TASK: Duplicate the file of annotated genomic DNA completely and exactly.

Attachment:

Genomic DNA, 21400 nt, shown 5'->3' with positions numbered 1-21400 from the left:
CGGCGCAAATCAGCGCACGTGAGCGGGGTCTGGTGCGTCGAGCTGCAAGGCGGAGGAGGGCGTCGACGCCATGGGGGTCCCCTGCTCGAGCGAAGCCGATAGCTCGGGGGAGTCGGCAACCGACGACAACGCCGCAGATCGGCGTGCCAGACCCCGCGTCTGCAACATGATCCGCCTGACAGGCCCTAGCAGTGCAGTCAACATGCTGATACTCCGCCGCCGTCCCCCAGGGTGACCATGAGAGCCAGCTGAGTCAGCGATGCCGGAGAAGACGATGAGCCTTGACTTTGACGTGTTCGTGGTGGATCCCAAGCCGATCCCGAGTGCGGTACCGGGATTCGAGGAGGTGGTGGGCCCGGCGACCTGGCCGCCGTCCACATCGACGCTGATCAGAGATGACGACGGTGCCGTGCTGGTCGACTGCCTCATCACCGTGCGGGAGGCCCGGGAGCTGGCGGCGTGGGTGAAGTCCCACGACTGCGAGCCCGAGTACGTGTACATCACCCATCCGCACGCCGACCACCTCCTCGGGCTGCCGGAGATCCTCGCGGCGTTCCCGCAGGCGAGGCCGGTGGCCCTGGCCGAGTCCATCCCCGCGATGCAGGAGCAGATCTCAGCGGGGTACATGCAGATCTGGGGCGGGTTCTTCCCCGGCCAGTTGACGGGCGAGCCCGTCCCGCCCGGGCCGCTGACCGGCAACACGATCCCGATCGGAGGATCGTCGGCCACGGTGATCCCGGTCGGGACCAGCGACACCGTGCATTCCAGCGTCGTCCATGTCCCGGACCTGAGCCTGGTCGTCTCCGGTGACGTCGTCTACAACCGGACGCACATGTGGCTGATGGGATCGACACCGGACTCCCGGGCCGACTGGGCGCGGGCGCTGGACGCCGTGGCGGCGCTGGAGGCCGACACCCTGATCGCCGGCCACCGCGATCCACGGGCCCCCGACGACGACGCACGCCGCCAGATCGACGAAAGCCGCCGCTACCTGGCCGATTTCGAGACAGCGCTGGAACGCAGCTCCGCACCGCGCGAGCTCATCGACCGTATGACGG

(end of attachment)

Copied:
Genomic DNA, 21400 nt, shown 5'->3' with positions numbered 1-21400 from the left:
CGGCGCAAATCAGCGCACGTGAGCGGGGTCTGGTGCGTCGAGCTGCAAGGCGGAGGAGGGCGTCGACGCCATGGGGGTCCCCTGCTCGAGCGAAGCCGATAGCTCGGGGGAGTCGGCAACCGACGACAACGCCGCAGATCGGCGTGCCAGACCCCGCGTCTGCAACATGATCCGCCTGACAGGCCCTAGCAGTGCAGTCAACATGCTGATACTCCGCCGCCGTCCCCCAGGGTGACCATGAGAGCCAGCTGAGTCAGCGATGCCGGAGAAGACGATGAGCCTTGACTTTGACGTGTTCGTGGTGGATCCCAAGCCGATCCCGAGTGCGGTACCGGGATTCGAGGAGGTGGTGGGCCCGGCGACCTGGCCGCCGTCCACATCGACGCTGATCAGAGATGACGACGGTGCCGTGCTGGTCGACTGCCTCATCACCGTGCGGGAGGCCCGGGAGCTGGCGGCGTGGGTGAAGTCCCACGACTGCGAGCCCGAGTACGTGTACATCACCCATCCGCACGCCGACCACCTCCTCGGGCTGCCGGAGATCCTCGCGGCGTTCCCGCAGGCGAGGCCGGTGGCCCTGGCCGAGTCCATCCCCGCGATGCAGGAGCAGATCTCAGCGGGGTACATGCAGATCTGGGGCGGGTTCTTCCCCGGCCAGTTGACGGGCGAGCCCGTCCCGCCCGGGCCGCTGACCGGCAACACGATCCCGATCGGAGGATCGTCGGCCACGGTGATCCCGGTCGGGACCAGCGACACCGTGCATTCCAGCGTCGTCCATGTCCCGGACCTGAGCCTGGTCGTCTCCGGTGACGTCGTCTACAACCGGACGCACATGTGGCTGATGGGATCGACACCGGACTCCCGGGCCGACTGGGCGCGGGCGCTGGACGCCGTGGCGGCGCTGGAGGCCGACACCCTGATCGCCGGCCACCGCGATCCACGGGCCCCCGACGACGACGCACGCCGCCAGATCGACGAAAGCCGCCGCTACCTGGCCGATTTCGAGACAGCGCTGGAACGCAGCTCCGCACCGCGCGAGCTCATCGACCGTATGACGG